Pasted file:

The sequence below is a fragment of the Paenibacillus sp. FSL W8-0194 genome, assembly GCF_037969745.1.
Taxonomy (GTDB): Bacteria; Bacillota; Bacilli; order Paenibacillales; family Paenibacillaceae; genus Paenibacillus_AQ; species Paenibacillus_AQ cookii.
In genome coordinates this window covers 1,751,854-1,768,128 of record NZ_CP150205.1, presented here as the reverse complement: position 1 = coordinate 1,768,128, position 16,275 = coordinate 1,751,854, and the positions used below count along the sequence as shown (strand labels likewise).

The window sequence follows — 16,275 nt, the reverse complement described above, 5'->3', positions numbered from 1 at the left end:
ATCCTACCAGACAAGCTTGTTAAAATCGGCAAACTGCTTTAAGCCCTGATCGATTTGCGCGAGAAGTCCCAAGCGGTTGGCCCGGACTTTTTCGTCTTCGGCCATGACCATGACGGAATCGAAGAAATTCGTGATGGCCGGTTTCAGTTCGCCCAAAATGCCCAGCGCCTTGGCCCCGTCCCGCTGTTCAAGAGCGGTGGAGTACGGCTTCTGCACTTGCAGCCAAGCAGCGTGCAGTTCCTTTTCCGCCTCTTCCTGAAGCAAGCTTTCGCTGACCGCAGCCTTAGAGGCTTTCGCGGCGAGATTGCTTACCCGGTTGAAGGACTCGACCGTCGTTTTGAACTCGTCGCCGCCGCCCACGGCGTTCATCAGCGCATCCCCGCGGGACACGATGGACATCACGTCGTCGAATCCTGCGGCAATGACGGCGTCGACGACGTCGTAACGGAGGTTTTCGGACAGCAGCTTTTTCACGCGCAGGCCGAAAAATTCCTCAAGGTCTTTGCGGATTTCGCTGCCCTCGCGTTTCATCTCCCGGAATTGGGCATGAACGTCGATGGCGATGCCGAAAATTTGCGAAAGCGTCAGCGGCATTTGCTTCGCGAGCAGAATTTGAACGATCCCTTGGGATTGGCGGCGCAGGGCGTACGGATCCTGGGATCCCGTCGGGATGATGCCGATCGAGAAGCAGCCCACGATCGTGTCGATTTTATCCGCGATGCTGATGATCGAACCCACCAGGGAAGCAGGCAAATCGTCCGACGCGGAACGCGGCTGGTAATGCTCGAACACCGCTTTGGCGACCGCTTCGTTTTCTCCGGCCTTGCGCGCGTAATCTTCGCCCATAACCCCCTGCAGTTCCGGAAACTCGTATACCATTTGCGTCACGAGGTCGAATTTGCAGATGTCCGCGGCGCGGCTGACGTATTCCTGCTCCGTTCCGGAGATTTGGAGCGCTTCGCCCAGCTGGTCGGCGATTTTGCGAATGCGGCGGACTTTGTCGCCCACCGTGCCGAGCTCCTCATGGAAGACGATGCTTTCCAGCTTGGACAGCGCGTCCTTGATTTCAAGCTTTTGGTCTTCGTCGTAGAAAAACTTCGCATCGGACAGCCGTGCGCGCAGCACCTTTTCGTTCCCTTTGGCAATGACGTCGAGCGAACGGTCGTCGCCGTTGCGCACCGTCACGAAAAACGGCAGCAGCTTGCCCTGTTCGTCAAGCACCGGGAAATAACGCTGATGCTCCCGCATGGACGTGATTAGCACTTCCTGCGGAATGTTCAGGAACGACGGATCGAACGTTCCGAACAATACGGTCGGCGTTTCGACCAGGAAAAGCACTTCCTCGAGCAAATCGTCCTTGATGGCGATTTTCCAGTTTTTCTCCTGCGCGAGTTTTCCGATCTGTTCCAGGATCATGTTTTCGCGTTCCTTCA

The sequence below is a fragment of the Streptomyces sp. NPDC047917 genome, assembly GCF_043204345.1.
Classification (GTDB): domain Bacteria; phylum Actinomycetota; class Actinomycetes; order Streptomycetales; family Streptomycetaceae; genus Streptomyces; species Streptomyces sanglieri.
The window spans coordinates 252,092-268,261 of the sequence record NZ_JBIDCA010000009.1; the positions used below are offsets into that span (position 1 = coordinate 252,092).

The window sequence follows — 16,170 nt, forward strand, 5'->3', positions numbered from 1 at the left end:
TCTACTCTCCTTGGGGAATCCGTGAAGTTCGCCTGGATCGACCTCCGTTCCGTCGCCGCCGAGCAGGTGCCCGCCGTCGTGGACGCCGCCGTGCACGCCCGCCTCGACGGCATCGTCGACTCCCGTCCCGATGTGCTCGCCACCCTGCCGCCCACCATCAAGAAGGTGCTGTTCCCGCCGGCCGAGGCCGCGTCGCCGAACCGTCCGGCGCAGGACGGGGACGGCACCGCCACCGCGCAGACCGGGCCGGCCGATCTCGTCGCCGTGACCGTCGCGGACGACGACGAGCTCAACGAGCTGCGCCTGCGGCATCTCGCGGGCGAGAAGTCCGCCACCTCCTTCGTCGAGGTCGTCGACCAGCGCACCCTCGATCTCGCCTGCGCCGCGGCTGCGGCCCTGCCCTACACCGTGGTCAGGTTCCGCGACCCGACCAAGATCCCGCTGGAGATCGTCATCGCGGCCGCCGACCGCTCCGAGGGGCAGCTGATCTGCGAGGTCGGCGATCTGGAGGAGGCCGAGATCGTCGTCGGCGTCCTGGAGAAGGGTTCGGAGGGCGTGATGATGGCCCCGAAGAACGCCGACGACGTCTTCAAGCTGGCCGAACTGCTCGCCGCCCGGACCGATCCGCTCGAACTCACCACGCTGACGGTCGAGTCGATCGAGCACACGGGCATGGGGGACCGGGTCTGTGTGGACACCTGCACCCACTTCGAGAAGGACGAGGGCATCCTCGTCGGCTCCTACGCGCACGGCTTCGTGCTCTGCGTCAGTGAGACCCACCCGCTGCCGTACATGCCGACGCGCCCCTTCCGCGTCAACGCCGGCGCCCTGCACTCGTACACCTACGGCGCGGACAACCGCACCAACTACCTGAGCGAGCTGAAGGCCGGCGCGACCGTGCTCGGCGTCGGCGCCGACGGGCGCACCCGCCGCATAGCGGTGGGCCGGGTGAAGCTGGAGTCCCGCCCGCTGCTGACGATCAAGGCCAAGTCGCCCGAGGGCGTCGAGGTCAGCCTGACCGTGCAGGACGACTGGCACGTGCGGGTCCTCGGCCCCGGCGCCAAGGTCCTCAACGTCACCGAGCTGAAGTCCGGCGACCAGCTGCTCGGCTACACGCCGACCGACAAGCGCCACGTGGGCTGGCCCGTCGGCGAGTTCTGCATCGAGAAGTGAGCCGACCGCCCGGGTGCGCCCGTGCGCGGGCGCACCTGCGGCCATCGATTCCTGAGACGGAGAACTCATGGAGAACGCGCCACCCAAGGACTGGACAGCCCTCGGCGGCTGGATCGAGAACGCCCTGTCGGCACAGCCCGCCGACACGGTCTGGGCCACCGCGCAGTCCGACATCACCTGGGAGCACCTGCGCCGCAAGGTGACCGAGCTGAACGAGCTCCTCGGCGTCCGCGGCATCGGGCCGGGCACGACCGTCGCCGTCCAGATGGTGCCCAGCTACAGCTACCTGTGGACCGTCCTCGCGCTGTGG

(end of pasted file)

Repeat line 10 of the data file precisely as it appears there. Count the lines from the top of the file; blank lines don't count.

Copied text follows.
TCTACTCTCCTTGGGGAATCCGTGAAGTTCGCCTGGATCGACCTCCGTTCCGTCGCCGCCGAGCAGGTGCCCGCCGTCGTGGACGCCGCCGTGCACGCCCGCCTCGACGGCATCGTCGACTCCCGTCCCGATGTGCTCGCCACCCTGCCGCCCACCATCAAGAAGGTGCTGTTCCCGCCGGCCGAGGCCGCGTCGCCGAACCGTCCGGCGCAGGACGGGGACGGCACCGCCACCGCGCAGACCGGGCCGGCCGATCTCGTCGCCGTGACCGTCGCGGACGACGACGAGCTCAACGAGCTGCGCCTGCGGCATCTCGCGGGCGAGAAGTCCGCCACCTCCTTCGTCGAGGTCGTCGACCAGCGCACCCTCGATCTCGCCTGCGCCGCGGCTGCGGCCCTGCCCTACACCGTGGTCAGGTTCCGCGACCCGACCAAGATCCCGCTGGAGATCGTCATCGCGGCCGCCGACCGCTCCGAGGGGCAGCTGATCTGCGAGGTCGGCGATCTGGAGGAGGCCGAGATCGTCGTCGGCGTCCTGGAGAAGGGTTCGGAGGGCGTGATGATGGCCCCGAAGAACGCCGACGACGTCTTCAAGCTGGCCGAACTGCTCGCCGCCCGGACCGATCCGCTCGAACTCACCACGCTGACGGTCGAGTCGATCGAGCACACGGGCATGGGGGACCGGGTCTGTGTGGACACCTGCACCCACTTCGAGAAGGACGAGGGCATCCTCGTCGGCTCCTACGCGCACGGCTTCGTGCTCTGCGTCAGTGAGACCCACCCGCTGCCGTACATGCCGACGCGCCCCTTCCGCGTCAACGCCGGCGCCCTGCACTCGTACACCTACGGCGCGGACAACCGCACCAACTACCTGAGCGAGCTGAAGGCCGGCGCGACCGTGCTCGGCGTCGGCGCCGACGGGCGCACCCGCCGCATAGCGGTGGGCCGGGTGAAGCTGGAGTCCCGCCCGCTGCTGACGATCAAGGCCAAGTCGCCCGAGGGCGTCGAGGTCAGCCTGACCGTGCAGGACGACTGGCACGTGCGGGTCCTCGGCCCCGGCGCCAAGGTCCTCAACGTCACCGAGCTGAAGTCCGGCGACCAGCTGCTCGGCTACACGCCGACCGACAAGCGCCACGTGGGCTGGCCCGTCGGCGAGTTCTGCATCGAGAAGTGAGCCGACCGCCCGGGTGCGCCCGTGCGCGGGCGCACCTGCGGCCATCGATTCCTGAGACGGAGAACTCATGGAGAACGCGCCACCCAAGGACTGGACAGCCCTCGGCGGCTGGATCGAGAACGCCCTGTCGGCACAGCCCGCCGACACGGTCTGGGCCACCGCGCAGTCCGACATCACCTGGGAGCACCTGCGCCGCAAGGTGACCGAGCTGAACGAGCTCCTCGGCGTCCGCGGCATCGGGCCGGGCACGACCGTCGCCGTCCAGATGGTGCCCAGCTACAGCTACCTGTGGACCGTCCTCGCGCTGTGG